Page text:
Every enterprise will have such non-production instances that constitute unnecessary storage space and lead to overpaying. Re-evaluating your resource allocations regularly and removing unnecessary storage may help you save money significantly. Resource allocation is not only a matter of CPU and memory but also it is linked to the storage, network, and various other factors.

  • Deploy monitoring mechanisms

The key to efficient cost reduction in cloud computing technology lies in proactive monitoring. A comprehensive view of the cloud usage helps enterprises to monitor and minimize unnecessary spending. You can make use of various mechanisms for monitoring computing demand.

For instance, you can use a heatmap to understand the highs and lows in computing visually. This heat map indicates the start and stop times which in turn lead to reduced costs. You can also deploy automated tools that help organizations to schedule instances to start and stop. By following a heatmap, you can understand whether it is safe to shut down servers on holidays or weekends.

#cloud computing services #all #hybrid cloud #cloud #multi-cloud strategy #cloud spend #multi-cloud spending #multi cloud adoption #why multi cloud #multi cloud trends #multi cloud companies #multi cloud research #multi cloud market

Mckenzie  Osiki

Mckenzie Osiki

1623135499

No Code introduction to Neural Networks

The simple architecture explained

Neural networks have been around for a long time, being developed in the 1960s as a way to simulate neural activity for the development of artificial intelligence systems. However, since then they have developed into a useful analytical tool often used in replace of, or in conjunction with, standard statistical models such as regression or classification as they can be used to predict or more a specific output. The main difference, and advantage, in this regard is that neural networks make no initial assumptions as to the form of the relationship or distribution that underlies the data, meaning they can be more flexible and capture non-standard and non-linear relationships between input and output variables, making them incredibly valuable in todays data rich environment.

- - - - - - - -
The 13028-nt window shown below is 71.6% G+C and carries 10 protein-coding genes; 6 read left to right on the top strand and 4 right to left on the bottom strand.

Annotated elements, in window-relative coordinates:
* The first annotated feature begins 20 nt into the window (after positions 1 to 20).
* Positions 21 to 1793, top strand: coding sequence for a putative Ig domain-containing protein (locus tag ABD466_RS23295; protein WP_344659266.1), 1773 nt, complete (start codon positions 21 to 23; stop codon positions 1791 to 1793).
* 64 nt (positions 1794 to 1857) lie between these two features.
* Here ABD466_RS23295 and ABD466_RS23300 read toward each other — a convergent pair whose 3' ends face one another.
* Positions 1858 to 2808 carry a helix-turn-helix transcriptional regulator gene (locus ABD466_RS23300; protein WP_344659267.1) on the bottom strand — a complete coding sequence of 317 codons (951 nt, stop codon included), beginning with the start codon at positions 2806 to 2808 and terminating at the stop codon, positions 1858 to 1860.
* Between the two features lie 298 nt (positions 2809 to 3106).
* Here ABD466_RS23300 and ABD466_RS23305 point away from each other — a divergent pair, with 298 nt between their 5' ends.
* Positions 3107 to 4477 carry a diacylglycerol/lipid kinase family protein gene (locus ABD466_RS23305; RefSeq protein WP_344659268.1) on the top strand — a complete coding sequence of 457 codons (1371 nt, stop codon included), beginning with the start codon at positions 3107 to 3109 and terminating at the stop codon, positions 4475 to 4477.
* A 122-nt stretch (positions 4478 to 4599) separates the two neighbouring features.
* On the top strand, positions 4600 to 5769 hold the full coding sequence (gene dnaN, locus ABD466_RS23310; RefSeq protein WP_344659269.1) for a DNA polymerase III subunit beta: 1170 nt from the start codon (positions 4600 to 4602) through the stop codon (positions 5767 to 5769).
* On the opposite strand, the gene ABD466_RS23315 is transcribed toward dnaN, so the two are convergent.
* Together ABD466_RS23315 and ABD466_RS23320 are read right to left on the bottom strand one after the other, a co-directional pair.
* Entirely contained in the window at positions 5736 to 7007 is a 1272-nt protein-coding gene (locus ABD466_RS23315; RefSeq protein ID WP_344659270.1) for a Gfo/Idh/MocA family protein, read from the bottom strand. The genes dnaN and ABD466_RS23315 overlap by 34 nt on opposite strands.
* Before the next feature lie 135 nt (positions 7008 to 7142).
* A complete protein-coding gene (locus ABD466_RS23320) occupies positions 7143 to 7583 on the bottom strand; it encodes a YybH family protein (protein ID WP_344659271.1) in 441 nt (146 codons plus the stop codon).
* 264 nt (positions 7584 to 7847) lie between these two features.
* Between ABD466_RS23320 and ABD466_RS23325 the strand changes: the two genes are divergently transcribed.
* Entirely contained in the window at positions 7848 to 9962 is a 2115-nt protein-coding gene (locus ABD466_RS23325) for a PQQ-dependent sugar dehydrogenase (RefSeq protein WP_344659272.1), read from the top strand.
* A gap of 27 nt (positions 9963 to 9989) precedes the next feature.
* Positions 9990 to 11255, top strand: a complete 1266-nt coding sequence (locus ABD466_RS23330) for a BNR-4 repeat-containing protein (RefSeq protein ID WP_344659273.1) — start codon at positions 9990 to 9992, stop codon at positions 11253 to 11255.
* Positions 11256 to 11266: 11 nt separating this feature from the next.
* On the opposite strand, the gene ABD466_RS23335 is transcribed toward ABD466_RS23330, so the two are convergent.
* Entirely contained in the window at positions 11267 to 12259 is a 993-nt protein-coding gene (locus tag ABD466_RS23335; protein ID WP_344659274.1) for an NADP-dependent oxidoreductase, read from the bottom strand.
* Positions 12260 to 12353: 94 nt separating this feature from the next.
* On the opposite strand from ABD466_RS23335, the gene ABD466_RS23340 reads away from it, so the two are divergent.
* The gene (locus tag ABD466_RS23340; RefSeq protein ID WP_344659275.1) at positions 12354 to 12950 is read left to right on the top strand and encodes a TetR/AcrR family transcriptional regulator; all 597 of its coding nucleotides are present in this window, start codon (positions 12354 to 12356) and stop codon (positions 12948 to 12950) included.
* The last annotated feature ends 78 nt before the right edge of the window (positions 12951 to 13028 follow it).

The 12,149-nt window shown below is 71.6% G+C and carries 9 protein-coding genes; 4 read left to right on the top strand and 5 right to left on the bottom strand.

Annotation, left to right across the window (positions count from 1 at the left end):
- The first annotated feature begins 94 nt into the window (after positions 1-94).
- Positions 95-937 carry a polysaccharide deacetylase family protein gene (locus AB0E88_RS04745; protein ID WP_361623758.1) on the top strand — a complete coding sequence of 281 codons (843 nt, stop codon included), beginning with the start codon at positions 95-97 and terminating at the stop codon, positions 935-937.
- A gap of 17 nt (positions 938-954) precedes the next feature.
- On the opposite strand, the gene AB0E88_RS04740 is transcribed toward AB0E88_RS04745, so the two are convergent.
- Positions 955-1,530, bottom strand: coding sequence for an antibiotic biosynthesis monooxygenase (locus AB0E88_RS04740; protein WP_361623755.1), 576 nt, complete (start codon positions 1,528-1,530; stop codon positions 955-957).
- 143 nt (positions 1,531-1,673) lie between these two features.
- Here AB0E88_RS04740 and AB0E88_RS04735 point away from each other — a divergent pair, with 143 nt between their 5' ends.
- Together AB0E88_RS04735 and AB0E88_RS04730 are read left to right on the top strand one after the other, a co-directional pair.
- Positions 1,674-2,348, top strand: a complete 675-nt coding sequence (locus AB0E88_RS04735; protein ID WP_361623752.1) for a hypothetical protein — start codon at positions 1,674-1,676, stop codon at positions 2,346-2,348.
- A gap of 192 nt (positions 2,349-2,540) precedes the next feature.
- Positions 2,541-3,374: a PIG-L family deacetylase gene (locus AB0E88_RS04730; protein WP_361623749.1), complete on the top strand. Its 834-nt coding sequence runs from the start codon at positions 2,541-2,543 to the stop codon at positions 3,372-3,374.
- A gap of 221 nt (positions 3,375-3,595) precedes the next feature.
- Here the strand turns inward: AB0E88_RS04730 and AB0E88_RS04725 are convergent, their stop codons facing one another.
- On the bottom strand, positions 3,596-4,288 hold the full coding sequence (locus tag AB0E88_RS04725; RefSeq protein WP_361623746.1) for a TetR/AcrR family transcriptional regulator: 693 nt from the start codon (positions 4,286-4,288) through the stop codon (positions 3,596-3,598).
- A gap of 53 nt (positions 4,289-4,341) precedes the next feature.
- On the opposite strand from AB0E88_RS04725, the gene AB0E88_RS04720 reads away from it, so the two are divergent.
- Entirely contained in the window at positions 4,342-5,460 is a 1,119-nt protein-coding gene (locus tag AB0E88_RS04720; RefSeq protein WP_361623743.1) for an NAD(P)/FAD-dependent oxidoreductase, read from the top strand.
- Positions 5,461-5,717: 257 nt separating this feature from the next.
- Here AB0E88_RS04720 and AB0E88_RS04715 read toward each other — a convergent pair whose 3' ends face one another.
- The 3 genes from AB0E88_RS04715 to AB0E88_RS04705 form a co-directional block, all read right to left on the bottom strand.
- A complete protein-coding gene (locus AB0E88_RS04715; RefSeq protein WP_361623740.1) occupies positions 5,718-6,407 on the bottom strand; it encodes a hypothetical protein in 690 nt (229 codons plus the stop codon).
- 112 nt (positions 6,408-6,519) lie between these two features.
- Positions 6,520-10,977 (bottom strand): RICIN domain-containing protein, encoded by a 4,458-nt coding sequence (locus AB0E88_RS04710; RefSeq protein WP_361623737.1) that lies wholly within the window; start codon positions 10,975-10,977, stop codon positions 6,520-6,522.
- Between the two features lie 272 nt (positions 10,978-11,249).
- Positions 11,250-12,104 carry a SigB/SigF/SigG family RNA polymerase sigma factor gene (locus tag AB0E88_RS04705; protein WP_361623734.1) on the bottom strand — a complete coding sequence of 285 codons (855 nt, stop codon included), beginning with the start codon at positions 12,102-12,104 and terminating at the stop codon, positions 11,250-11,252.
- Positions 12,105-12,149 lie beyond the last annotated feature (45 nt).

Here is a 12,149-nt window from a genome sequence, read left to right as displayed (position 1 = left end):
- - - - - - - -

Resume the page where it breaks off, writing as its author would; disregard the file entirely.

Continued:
In this sense, their use has took over the past decade or so, with the fall in costs and increase in ability of general computing power, the rise of large datasets allowing these models to be trained, and the development of frameworks such as TensforFlow and Keras that have allowed people with sufficient hardware (in some cases this is no longer even an requirement through cloud computing), the correct data and an understanding of a given coding language to implement them. This article therefore seeks to be provide a no code introduction to their architecture and how they work so that their implementation and benefits can be better understood.

Firstly, the way these models work is that there is an input layer, one or more hidden layers and an output layer, each of which are connected by layers of synaptic weights¹. The input layer (X) is used to take in scaled values of the input, usually within a standardised range of 0–1. The hidden layers (Z) are then used to define the relationship between the input and output using weights and activation functions. The output layer (Y) then transforms the results from the hidden layers into the predicted values, often also scaled to be within 0–1. The synaptic weights (W) connecting these layers are used in model training to determine the weights assigned to each input and prediction in order to get the best model fit. Visually, this is represented as: